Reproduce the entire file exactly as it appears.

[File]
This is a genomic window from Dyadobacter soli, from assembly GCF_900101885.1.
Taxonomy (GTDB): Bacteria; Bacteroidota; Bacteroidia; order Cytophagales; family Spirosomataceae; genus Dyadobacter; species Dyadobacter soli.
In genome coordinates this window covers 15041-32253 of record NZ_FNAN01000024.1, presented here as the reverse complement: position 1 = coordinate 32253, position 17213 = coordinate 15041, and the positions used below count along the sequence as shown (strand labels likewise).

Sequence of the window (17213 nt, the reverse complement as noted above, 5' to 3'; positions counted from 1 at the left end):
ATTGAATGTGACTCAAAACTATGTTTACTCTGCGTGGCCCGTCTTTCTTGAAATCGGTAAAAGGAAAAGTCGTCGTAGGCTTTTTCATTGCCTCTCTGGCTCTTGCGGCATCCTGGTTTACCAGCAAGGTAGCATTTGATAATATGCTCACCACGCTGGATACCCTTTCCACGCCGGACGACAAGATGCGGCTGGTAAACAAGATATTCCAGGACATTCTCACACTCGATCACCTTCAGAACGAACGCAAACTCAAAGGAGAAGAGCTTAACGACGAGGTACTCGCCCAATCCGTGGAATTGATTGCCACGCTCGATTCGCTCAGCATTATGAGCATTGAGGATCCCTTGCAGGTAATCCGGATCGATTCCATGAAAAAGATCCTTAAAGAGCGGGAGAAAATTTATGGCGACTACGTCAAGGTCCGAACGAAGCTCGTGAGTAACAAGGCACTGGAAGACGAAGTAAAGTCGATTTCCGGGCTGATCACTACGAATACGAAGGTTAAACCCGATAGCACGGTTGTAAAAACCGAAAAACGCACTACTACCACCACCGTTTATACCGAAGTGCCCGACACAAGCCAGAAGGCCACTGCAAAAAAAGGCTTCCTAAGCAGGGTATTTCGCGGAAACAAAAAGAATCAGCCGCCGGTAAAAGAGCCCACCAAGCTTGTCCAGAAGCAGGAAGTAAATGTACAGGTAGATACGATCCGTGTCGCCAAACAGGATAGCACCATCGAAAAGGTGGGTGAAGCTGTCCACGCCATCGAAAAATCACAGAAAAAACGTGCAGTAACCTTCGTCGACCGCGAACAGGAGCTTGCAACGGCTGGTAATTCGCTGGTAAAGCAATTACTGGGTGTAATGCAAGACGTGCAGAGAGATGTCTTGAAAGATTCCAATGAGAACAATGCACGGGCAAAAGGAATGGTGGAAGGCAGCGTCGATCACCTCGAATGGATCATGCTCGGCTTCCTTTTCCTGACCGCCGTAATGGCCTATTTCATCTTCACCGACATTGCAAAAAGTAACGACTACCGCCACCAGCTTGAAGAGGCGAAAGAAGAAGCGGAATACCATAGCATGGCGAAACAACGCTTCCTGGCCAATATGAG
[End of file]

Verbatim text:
This is a genomic window from Dyadobacter soli, from assembly GCF_900101885.1.
Taxonomy (GTDB): Bacteria; Bacteroidota; Bacteroidia; order Cytophagales; family Spirosomataceae; genus Dyadobacter; species Dyadobacter soli.
In genome coordinates this window covers 15041-32253 of record NZ_FNAN01000024.1, presented here as the reverse complement: position 1 = coordinate 32253, position 17213 = coordinate 15041, and the positions used below count along the sequence as shown (strand labels likewise).

Sequence of the window (17213 nt, the reverse complement as noted above, 5' to 3'; positions counted from 1 at the left end):
ATTGAATGTGACTCAAAACTATGTTTACTCTGCGTGGCCCGTCTTTCTTGAAATCGGTAAAAGGAAAAGTCGTCGTAGGCTTTTTCATTGCCTCTCTGGCTCTTGCGGCATCCTGGTTTACCAGCAAGGTAGCATTTGATAATATGCTCACCACGCTGGATACCCTTTCCACGCCGGACGACAAGATGCGGCTGGTAAACAAGATATTCCAGGACATTCTCACACTCGATCACCTTCAGAACGAACGCAAACTCAAAGGAGAAGAGCTTAACGACGAGGTACTCGCCCAATCCGTGGAATTGATTGCCACGCTCGATTCGCTCAGCATTATGAGCATTGAGGATCCCTTGCAGGTAATCCGGATCGATTCCATGAAAAAGATCCTTAAAGAGCGGGAGAAAATTTATGGCGACTACGTCAAGGTCCGAACGAAGCTCGTGAGTAACAAGGCACTGGAAGACGAAGTAAAGTCGATTTCCGGGCTGATCACTACGAATACGAAGGTTAAACCCGATAGCACGGTTGTAAAAACCGAAAAACGCACTACTACCACCACCGTTTATACCGAAGTGCCCGACACAAGCCAGAAGGCCACTGCAAAAAAAGGCTTCCTAAGCAGGGTATTTCGCGGAAACAAAAAGAATCAGCCGCCGGTAAAAGAGCCCACCAAGCTTGTCCAGAAGCAGGAAGTAAATGTACAGGTAGATACGATCCGTGTCGCCAAACAGGATAGCACCATCGAAAAGGTGGGTGAAGCTGTCCACGCCATCGAAAAATCACAGAAAAAACGTGCAGTAACCTTCGTCGACCGCGAACAGGAGCTTGCAACGGCTGGTAATTCGCTGGTAAAGCAATTACTGGGTGTAATGCAAGACGTGCAGAGAGATGTCTTGAAAGATTCCAATGAGAACAATGCACGGGCAAAAGGAATGGTGGAAGGCAGCGTCGATCACCTCGAATGGATCATGCTCGGCTTCCTTTTCCTGACCGCCGTAATGGCCTATTTCATCTTCACCGACATTGCAAAAAGTAACGACTACCGCCACCAGCTTGAAGAGGCGAAAGAAGAAGCGGAATACCATAGCATGGCGAAACAACGCTTCCTGGCCAATATGAG